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The Olympics games continue in Tokyo and I wanted to put up a brief post to honor the festival (before going off to watch some more of the drama on television). This year’s Olympic controversies have featured plenty of questions about appropriate costumes, which strikes me as funny, since the original ancient Greek games were a largely nude affair. However, even in the ancient games there were exceptions. This 5th century Attic vase shows one of the most grueling non-nude events–the hoplitodromos–the race in armor.

A red-figure vase depicting an athlete running the hoplitodromos by “the Berlin Painter”, ca. 480 BC (collection of the Louvre)

Participants wore a heavy bronze helmet, metal greaves, and carried a heavy wooden shield (which was issued by the game organizers so as to prevent cheating). The hoplitodromos was thought to be so fundamentally different from fully nude footracing that no athlete could win at both, however, the greatest Olympic champion of classical antiquity, Leonidas of Rhodes, proved such opinions wrong by winning the premier short races and the hoplitodromos for 4 Olympics in a row.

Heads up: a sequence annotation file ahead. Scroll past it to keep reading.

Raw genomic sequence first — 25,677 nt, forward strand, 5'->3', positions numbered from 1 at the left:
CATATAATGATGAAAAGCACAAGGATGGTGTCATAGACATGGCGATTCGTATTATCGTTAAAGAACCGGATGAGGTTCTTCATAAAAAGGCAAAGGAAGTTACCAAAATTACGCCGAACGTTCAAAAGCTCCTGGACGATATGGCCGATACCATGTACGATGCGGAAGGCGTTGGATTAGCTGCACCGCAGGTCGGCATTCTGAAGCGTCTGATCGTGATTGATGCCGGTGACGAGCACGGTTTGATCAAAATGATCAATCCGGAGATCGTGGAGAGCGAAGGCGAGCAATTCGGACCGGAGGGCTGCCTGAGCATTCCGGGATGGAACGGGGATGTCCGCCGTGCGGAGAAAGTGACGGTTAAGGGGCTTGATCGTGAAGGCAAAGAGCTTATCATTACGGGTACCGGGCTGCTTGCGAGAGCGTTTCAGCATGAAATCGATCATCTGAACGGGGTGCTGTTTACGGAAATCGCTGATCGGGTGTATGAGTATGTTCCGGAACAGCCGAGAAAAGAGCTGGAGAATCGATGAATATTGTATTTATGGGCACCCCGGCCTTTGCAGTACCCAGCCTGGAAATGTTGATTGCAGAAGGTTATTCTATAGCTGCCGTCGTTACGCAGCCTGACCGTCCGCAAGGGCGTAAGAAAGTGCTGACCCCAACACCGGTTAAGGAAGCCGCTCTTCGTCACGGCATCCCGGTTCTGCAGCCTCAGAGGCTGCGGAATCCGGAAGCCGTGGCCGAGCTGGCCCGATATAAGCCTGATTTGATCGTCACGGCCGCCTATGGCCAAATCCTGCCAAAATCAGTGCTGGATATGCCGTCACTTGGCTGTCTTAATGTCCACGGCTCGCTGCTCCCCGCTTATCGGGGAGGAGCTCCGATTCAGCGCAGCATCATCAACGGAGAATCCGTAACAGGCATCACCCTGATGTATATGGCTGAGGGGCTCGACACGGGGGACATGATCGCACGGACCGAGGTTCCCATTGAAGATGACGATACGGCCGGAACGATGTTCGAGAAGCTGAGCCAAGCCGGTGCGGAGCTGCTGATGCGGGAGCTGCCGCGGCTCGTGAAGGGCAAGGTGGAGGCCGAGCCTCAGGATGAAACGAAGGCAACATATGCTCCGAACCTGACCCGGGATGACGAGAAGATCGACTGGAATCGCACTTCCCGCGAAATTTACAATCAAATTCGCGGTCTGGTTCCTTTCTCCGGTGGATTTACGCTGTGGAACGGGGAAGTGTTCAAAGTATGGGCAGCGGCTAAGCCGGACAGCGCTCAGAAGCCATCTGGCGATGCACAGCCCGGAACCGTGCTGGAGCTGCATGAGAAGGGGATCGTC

The point of today’s post is not really to rhapsodize about Leonidas of Rhodes (whose glory remains undiminished after 2200 or so years), and to enjoy this exquisite red-figure vase by “The Berlin painter” an unknown master artist whose work still remains, even if his name has not survived. Of course, the Berlin painter was not really from Berlin (although his work wound up there), but was an Athenian of the golden era. Whatever his story was, he certainly knew how to portray the fatigue and the emotional pressure faced by ancient athletes competing in the armor race (we know that the figure on the vase is an athlete because he has neither sword nor cuirass…nor even a loincloth).

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